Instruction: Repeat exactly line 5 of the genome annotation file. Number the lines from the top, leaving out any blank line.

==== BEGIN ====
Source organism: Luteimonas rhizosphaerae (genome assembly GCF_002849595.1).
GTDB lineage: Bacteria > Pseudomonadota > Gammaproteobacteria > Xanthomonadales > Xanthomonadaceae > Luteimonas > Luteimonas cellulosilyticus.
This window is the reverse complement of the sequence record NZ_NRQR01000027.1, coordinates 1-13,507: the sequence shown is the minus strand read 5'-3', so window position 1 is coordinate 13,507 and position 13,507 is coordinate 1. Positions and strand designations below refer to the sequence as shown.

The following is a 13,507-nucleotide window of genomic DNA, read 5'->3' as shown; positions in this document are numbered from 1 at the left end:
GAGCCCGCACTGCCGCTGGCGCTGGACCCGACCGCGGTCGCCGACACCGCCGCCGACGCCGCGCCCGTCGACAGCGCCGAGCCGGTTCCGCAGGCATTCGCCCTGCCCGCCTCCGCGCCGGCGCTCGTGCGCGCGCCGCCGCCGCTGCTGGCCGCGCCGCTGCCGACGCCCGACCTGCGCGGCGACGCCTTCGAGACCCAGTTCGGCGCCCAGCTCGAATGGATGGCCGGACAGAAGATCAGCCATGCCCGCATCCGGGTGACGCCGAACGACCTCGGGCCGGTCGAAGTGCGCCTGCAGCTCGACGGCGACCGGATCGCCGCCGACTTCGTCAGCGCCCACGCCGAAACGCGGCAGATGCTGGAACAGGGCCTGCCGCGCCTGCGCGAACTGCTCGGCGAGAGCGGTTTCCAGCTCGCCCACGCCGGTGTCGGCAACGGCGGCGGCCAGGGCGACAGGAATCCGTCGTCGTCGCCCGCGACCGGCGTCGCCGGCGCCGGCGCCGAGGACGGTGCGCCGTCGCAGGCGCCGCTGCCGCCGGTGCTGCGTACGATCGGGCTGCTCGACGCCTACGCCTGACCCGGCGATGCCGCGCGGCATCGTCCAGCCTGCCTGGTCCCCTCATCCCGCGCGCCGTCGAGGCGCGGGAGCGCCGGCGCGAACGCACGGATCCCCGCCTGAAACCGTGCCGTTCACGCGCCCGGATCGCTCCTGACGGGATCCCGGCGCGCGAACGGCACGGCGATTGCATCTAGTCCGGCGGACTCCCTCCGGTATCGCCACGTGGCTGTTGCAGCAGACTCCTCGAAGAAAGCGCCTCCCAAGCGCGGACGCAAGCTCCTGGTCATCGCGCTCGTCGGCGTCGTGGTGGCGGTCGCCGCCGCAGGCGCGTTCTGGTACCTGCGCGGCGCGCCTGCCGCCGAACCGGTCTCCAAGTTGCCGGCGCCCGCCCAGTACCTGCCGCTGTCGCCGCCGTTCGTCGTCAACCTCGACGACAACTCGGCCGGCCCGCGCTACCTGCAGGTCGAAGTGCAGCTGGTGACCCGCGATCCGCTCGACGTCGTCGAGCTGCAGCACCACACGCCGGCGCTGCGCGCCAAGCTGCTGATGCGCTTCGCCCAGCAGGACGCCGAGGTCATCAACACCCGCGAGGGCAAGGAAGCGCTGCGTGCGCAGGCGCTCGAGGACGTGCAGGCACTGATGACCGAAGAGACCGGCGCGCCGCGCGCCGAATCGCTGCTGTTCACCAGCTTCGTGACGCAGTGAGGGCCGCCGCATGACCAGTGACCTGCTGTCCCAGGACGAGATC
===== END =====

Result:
GAGCCCGCACTGCCGCTGGCGCTGGACCCGACCGCGGTCGCCGACACCGCCGCCGACGCCGCGCCCGTCGACAGCGCCGAGCCGGTTCCGCAGGCATTCGCCCTGCCCGCCTCCGCGCCGGCGCTCGTGCGCGCGCCGCCGCCGCTGCTGGCCGCGCCGCTGCCGACGCCCGACCTGCGCGGCGACGCCTTCGAGACCCAGTTCGGCGCCCAGCTCGAATGGATGGCCGGACAGAAGATCAGCCATGCCCGCATCCGGGTGACGCCGAACGACCTCGGGCCGGTCGAAGTGCGCCTGCAGCTCGACGGCGACCGGATCGCCGCCGACTTCGTCAGCGCCCACGCCGAAACGCGGCAGATGCTGGAACAGGGCCTGCCGCGCCTGCGCGAACTGCTCGGCGAGAGCGGTTTCCAGCTCGCCCACGCCGGTGTCGGCAACGGCGGCGGCCAGGGCGACAGGAATCCGTCGTCGTCGCCCGCGACCGGCGTCGCCGGCGCCGGCGCCGAGGACGGTGCGCCGTCGCAGGCGCCGCTGCCGCCGGTGCTGCGTACGATCGGGCTGCTCGACGCCTACGCCTGACCCGGCGATGCCGCGCGGCATCGTCCAGCCTGCCTGGTCCCCTCATCCCGCGCGCCGTCGAGGCGCGGGAGCGCCGGCGCGAACGCACGGATCCCCGCCTGAAACCGTGCCGTTCACGCGCCCGGATCGCTCCTGACGGGATCCCGGCGCGCGAACGGCACGGCGATTGCATCTAGTCCGGCGGACTCCCTCCGGTATCGCCACGTGGCTGTTGCAGCAGACTCCTCGAAGAAAGCGCCTCCCAAGCGCGGACGCAAGCTCCTGGTCATCGCGCTCGTCGGCGTCGTGGTGGCGGTCGCCGCCGCAGGCGCGTTCTGGTACCTGCGCGGCGCGCCTGCCGCCGAACCGGTCTCCAAGTTGCCGGCGCCCGCCCAGTACCTGCCGCTGTCGCCGCCGTTCGTCGTCAACCTCGACGACAACTCGGCCGGCCCGCGCTACCTGCAGGTCGAAGTGCAGCTGGTGACCCGCGATCCGCTCGACGTCGTCGAGCTGCAGCACCACACGCCGGCGCTGCGCGCCAAGCTGCTGATGCGCTTCGCCCAGCAGGACGCCGAGGTCATCAACACCCGCGAGGGCAAGGAAGCGCTGCGTGCGCAGGCGCTCGAGGACGTGCAGGCACTGATGACCGAAGAGACCGGCGCGCCGCGCGCCGAATCGCTGCTGTTCACCAGCTTCGTGACGCAGTGAGGGCCGCCGCATGACCAGTGACCTGCTGTCCCAGGACGAGATC